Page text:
In the summer disaster movie, San Andreas, Dwayne “The Rock” Johnson’s character scours earthquake-rocked California in a helicopter, plane and then speedboat to save his family members from fires and floods. We see him engage in feats of athletic prowess, but we also see him learn to talk about his feelings, and in particular the pain and regret he experienced following the death of his younger daughter. Lawyers at all stages of their careers may do well to follow the Rock’s example and practice talking more openly about their feelings, but this lesson may be particularly relevant for law students. . . . [more]
Archive for ‘Miscellaneous’
Using personal devices at work to conduct business (BYOD or “bring your own device”) has become commonplace in the last couple of years. Employers are implementing BYOD policies left, right and centre to try to control the privacy challenges this practice can bring about when employers access these devices to protect their data contained on them. . . . [more]
When lawyer-turned-entrepreneur Greg Smith quit practicing law to start tech company Thinkific, he quickly learned that following his dream was going to take more hard work and a lot more risk than anything he’d encountered before.
Many lawyers find the business world beyond their law firm more enticing than the business of law. I recently asked Greg to share how his legal experience has influenced his foray into the entrepreneurial realm.
Q. What spurred you to leave the comforts of a big law firm and start a tech company?
I loved practicing law at . . . [more]
Announcement copy below:
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The Canadian Legal Information Institute (CanLII) and the Federation of Law Societies of Canada are pleased to announce that Xavier Beauchamp-Tremblay of Montreal is CanLII’s new President, effective August 10, 2015. The announcement was made jointly by Martin Felsky, PhD, JD, the Chair of the CanLII Board of Directors, and Tom Conway, President of the Federation of Law Societies of Canada.
Mr. Beauchamp-Tremblay obtained his law degree from the University of Montreal and was admitted to the Barreau du Quebec in 2007.
Prior to joining CanLII, Mr. Beauchamp-Tremblay
Ontario’s Workplace Safety and Insurance Board (WSIB) has taken to Twitter in an attempt to reach the province’s young workers. The Board has launched a Twitter contest challenging workers between the ages of 15 and 24 to tag a photo of themselves practicing safety on the job with the hashtag #practicesafework.
The timing of the contest is strategic. With many young workers seeking summer employment, the number of new workers is on the rise. Research conducted by the Institute for Work and Health indicates that rates of workplace injury are higher amongst both young workers, and workers on their . . . [more]
Summer vacations give us time to relax, recuperate and reconnect. But eventually we also have to deal with reality.
If you’re back at the office trying to recall what it was like to spend the morning reading a novel instead of an opinion letter, here are a few ways to ease your transition back into work mode.
Before you leave
- Jot down a to-do list sorted by priority and deadline.
- Communicate clear expectations about your availability while away. Some lawyers refuse to create vacation alerts, lest clients or colleagues think they’re human. Don’t fall into this trap – you won’t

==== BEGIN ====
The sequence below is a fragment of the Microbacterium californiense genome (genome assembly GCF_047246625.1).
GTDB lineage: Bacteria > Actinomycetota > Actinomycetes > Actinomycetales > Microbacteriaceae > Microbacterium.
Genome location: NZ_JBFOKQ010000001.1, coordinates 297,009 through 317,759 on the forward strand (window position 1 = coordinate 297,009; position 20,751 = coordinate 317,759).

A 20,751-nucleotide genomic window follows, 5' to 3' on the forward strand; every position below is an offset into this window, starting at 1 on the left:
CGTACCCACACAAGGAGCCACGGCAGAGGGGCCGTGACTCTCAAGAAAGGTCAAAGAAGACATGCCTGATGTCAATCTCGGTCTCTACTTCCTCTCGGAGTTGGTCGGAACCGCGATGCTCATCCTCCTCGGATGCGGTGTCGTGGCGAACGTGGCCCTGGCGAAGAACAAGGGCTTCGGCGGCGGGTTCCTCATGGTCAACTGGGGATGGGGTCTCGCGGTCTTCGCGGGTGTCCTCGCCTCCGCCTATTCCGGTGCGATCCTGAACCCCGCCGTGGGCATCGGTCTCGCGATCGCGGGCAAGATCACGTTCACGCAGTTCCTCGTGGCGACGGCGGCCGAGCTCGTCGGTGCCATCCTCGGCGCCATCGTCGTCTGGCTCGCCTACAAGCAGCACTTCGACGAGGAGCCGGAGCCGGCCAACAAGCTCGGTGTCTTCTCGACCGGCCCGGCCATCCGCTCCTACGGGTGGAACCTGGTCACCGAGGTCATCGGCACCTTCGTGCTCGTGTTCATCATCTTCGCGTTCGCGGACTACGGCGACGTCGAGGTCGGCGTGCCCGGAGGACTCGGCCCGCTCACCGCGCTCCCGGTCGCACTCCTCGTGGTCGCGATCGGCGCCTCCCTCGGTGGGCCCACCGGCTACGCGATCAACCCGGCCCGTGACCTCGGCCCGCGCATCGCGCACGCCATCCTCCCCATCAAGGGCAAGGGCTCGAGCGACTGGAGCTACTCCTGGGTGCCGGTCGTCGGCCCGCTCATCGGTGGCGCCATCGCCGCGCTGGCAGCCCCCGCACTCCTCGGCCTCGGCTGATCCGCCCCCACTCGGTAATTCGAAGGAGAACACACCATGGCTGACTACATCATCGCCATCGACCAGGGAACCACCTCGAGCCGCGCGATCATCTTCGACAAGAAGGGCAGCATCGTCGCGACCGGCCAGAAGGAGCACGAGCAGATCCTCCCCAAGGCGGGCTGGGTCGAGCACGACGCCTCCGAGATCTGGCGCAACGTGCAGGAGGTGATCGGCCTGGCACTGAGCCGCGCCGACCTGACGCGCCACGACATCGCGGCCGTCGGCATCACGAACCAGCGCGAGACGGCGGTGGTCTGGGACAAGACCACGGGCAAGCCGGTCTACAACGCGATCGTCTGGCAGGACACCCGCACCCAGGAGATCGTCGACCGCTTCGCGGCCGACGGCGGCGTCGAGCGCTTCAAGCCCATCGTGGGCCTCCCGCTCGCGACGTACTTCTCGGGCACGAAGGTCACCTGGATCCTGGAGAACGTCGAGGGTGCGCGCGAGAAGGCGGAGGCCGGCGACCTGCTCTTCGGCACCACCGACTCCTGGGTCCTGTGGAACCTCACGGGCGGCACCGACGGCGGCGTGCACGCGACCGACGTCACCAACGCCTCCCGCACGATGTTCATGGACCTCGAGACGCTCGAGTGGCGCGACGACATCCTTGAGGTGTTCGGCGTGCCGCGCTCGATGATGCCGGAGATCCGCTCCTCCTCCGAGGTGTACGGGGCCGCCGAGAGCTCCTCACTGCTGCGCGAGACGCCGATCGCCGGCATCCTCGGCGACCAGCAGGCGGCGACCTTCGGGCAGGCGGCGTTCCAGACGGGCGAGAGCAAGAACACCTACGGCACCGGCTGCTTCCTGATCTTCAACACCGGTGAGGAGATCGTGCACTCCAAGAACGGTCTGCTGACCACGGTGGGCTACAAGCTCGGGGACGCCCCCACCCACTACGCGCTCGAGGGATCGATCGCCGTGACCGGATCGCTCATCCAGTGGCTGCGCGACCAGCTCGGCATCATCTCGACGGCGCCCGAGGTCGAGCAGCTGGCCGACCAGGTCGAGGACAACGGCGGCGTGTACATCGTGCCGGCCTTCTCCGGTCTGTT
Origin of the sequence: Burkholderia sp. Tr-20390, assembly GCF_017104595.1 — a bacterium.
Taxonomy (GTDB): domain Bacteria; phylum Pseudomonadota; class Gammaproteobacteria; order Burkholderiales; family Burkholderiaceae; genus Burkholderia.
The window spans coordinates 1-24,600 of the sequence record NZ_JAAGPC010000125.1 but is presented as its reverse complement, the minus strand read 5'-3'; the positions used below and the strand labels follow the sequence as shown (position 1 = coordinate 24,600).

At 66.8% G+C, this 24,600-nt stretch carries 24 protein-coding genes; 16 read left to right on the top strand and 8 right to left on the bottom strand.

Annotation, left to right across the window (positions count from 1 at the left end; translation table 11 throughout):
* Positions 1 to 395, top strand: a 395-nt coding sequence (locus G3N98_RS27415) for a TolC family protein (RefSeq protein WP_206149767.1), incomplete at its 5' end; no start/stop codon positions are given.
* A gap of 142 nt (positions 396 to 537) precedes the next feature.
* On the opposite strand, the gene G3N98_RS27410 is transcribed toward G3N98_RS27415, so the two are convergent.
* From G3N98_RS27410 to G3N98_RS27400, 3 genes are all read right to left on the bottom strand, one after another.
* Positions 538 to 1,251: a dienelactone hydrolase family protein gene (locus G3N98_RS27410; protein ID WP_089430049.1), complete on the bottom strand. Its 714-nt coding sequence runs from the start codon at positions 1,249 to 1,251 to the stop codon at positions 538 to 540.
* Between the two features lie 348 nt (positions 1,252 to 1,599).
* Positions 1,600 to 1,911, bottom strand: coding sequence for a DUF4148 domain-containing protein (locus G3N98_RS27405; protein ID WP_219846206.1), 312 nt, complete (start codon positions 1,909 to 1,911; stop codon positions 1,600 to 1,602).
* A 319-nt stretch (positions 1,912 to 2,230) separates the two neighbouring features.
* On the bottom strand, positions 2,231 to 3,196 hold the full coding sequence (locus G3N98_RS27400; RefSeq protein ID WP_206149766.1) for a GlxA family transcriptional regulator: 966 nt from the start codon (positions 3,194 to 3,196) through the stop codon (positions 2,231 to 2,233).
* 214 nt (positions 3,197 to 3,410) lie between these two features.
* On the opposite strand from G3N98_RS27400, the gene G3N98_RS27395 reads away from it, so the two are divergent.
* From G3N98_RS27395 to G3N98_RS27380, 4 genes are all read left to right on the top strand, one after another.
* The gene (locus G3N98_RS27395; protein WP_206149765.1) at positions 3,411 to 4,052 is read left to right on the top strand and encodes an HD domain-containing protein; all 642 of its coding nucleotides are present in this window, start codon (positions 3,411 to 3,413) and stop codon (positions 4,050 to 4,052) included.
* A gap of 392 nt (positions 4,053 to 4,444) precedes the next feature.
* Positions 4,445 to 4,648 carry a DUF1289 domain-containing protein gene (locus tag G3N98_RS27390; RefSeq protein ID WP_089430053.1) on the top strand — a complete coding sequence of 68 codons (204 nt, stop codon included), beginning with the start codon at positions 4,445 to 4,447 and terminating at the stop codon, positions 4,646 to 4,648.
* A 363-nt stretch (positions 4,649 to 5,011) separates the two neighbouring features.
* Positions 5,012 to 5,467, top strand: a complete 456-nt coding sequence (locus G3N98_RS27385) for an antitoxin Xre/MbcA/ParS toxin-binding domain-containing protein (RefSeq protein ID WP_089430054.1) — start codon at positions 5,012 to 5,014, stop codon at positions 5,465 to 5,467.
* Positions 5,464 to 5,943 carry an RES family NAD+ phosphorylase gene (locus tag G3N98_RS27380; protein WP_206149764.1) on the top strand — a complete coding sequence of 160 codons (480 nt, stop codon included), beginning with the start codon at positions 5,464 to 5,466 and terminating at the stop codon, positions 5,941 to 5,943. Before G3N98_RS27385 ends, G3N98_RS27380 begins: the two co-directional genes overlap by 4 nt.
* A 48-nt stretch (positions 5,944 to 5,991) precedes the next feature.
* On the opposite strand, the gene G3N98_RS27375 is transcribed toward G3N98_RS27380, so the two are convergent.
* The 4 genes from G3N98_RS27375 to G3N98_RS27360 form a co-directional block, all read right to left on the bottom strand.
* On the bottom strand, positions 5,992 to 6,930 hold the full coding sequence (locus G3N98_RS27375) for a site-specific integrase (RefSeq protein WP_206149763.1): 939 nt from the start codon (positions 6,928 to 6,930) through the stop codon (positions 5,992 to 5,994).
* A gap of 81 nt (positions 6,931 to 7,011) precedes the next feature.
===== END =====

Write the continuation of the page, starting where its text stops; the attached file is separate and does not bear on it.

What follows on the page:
The PanAm games currently being held in Toronto had until very recently a ‘do not link’ term on its web page.
I do not understand why such a term would be enforceable. What legal right is asserted? Linking does not imply endorsement, as we know from defamation cases. Nor – so far as I know – does it constitute use of any trade mark in the URL linked to, by the person making the link. So – what?
Friends and colleagues of Michael Silverstein recently gathered at MacLean House in Toronto to share reminiscences and a musical tribute in his memory. Michael passed away on May 6, 2015, at age 63.
Michael was best known to the legal research community as the “interpreter” of the Canadian Abridgment. Beginning with the co-authoring in 1989 of the Guide to Research Using the Canadian Abridgment, Michael became known as the expert on the structure and content of one of the most byzantine publications that ever saw the light of day. Over the following decades he guided its restructuring and and . . . [more]
It’s early Sunday morning in Greece, but Peter Carayiannis of ConduitLaw in Toronto is up late writing a dispatch from the front lines
Postcard from Greece – A Nation Holds Its Breath
As I write this, it is late Saturday night. Tomorrow is the day of Greece’s referendum. After a tumultuous week that started last Sunday when PM Tsipras & Co. abruptly ended negotiations with European counterparts we are now on the eve of the most important vote in modern times for Greece.
Ultimately, this is a referendum not just on the ongoing chronic economic catastrophe that has been the . . . [more]
An unusual post today. Peter Carayiannis, whose Toronto firm Mitch Kowalski and Doug Jasinski have blogged about, is currently in Northern Greece, where he is a first hand observer at a momentous stage in modern Greek history.
He has been sending selected friends his notes on what he is seeing – and how it feels to be on Greek streets, as the population faces Sunday’s referendum on whether to accept the conditions of further economic aid, or go it alone, and exit the Euro.
Here is what he’s been seeing:
Greece – With Its Toes Over a Cliff . . . [more]
On June 3, 2015—the 10th anniversary of the Accessibility for Ontarians with Disabilities Act (AODA)—Ontario’s government introduced an accessibility action plan, which establishes measures to meet the goal of an “accessible Ontario” by 2025. The action plan also responds to the Report on the Accessibility for Ontarians with Disabilities Act review released in February 2015. . . . [more]